So "running away" really was a recognized renaissance tactic?
posted by notyou at 7:26 AM on July 25, 2013 [1 favorite]


8. Swords were not primary weapons during the Middle Ages.

False.


Well, this is baloney. Spears and axes were more effective and easier to master, and loads cheaper to produce in quantities required to outfit an army. Never underestimate the power of peasants with pointy sticks.

Even among professional men-at-arms, it depended on where and when - the English loved the billhook, and were butchering knights and pikemen with it right up to Flodden Field.

For the nobility and well-paid household soldiery, yeah, they were all into swords when fighting dismounted. They'd still die when the phalanx came for them.
posted by Slap*Happy at 7:27 AM on July 25, 2013 [1 favorite]


Swords were... false. But, as I was FALSE. But, FALSE FALSE FALSE FALSE!
posted by blue_beetle at 7:38 AM on July 25, 2013 [4 favorites]


Slap*Happy: "Well, this is baloney. "

What's amazing here is the very next sentence in the ARMA page: "Swords were neither cheap nor easy to make and took considerably more training to wield effectively than did simple axes, spears, and club-like weapons." (note agreement with your thesis) And it goes on like that for two paragraphs.

"Primary" in the sense of a combatant chiefly using one in a fight before relying on other weapons, and not in the sense of "army weaponry consists mostly of".
posted by boo_radley at 7:43 AM on July 25, 2013 [1 favorite]


They missed the most important point: how does "Renaissance martial arts" turn into "MARE for short"?
posted by goatdog at 7:50 AM on July 25, 2013


Yeah, they glossed over that, but I think MARE stands for "Martial Arts of Renaissance Europe". For what it's worth, I have never seen that acronym outside of this article.

Re: sword as "primary weapon": Fiore says of the longsword, "I am the sword and I am lethal against any weapon; the spear, the axe and the dagger are worthless against me." (trans. Leoni). It's worth noting that one of the primary uses of these arts was the judicial duel, although Fiore (and, later, Silver) in particular keeps an eye towards battlefield applications.
posted by Steely-eyed Missile Man at 7:55 AM on July 25, 2013 [1 favorite]


I asked this question many years ago and got a very interesting discussion on the quality of steel available and the effect that had, including a lot of detail on metallurgy.

Short version: contrary to the FAQ, the general run of steel in Europe was crap and the average weapon, including swords, suffered accordingly.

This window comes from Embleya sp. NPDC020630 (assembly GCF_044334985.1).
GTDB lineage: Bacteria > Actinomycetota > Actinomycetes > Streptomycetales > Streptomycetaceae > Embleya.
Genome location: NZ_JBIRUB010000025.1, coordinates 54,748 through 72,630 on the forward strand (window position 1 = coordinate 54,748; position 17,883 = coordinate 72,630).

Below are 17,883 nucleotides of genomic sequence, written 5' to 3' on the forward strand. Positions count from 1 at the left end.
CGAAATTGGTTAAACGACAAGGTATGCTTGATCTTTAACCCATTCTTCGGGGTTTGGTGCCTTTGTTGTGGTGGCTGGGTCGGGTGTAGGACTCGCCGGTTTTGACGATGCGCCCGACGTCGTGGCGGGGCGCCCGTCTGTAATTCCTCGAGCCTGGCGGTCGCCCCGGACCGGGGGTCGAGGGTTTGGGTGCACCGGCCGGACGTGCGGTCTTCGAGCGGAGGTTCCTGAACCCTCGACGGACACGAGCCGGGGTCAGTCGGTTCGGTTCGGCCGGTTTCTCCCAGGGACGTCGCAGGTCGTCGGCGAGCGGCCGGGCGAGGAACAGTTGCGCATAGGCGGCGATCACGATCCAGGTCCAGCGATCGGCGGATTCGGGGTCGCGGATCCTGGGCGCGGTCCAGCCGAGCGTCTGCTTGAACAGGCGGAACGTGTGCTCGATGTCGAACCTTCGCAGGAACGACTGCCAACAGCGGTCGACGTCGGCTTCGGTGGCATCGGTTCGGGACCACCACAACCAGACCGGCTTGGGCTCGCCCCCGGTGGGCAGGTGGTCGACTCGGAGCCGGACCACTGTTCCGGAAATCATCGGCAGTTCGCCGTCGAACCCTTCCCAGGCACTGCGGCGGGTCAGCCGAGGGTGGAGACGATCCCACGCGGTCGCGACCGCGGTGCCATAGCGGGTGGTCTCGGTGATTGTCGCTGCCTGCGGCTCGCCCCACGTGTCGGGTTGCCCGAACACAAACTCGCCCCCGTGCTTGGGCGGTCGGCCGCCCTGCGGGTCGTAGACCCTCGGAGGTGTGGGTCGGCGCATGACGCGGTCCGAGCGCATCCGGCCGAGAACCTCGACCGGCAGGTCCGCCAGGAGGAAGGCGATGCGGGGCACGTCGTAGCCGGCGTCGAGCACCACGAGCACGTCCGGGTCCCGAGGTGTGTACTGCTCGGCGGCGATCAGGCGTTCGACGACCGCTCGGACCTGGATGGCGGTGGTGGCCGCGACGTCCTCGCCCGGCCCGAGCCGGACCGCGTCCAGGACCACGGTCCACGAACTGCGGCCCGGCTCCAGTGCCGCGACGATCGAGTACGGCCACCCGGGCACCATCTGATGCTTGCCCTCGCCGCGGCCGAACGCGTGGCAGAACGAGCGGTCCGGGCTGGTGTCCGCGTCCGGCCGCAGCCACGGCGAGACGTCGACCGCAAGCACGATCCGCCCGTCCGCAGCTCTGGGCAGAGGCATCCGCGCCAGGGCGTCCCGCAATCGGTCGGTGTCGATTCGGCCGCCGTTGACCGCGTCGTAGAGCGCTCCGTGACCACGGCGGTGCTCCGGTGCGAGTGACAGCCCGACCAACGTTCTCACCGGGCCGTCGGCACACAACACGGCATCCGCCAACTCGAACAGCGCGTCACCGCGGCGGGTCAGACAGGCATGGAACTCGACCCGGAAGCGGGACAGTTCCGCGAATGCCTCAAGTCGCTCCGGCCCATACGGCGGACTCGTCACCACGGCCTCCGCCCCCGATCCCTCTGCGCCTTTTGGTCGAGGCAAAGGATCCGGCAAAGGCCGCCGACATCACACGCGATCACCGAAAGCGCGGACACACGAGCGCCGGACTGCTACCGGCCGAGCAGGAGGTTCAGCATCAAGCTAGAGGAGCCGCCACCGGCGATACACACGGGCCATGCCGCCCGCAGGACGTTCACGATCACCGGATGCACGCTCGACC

That said, I did a course in western swordfighting at Academie Duello in Vancouver, and it tended to back up much of what was said here: Swords were light and easily wielded, even in armor; footwork was incredibly important; and you didn't act like you had a light sabre, slashing off limbs--instead, you worked your opponent's vulnerabilities.
posted by fatbird at 8:20 AM on July 25, 2013


I did a course in western swordfighting at Academie Duello in Vancouver

Devon Boorman is a fantastic teacher and an all-around great guy. He makes a lot of training videos available for free at duello.tv, and for $10 a month you can get access to all of them, which is a ton.
posted by Steely-eyed Missile Man at 8:30 AM on July 25, 2013


What, no love for I.33, the earliest known medieval martial arts manual? Sword and buckler is the coolest! It's got both sword fighting monks and sword fighting women.
posted by Mister Cheese at 9:18 AM on July 25, 2013 [1 favorite]


Sword and buckler is pretty great, though I prefer the Bolognese tradition. If you really want to go hog wild on I.33, dig deep into your wallet.
posted by Steely-eyed Missile Man at 9:24 AM on July 25, 2013


I prefer the Bolognese tradition

Sausage fight?
posted by yoink at 9:44 AM on July 25, 2013 [1 favorite]


Lebanon Bologna is my weapon of choice.
posted by Kirth Gerson at 9:56 AM on July 25, 2013


The diverse range of misconceptions and erroneous beliefs within historical fencing studies today is considerable.

So true. I, for example, had an entirely different sort of fencing in mind, and was sadly disappointed.
posted by hydrophonic at 10:54 AM on July 25, 2013


Doth protest, over-much?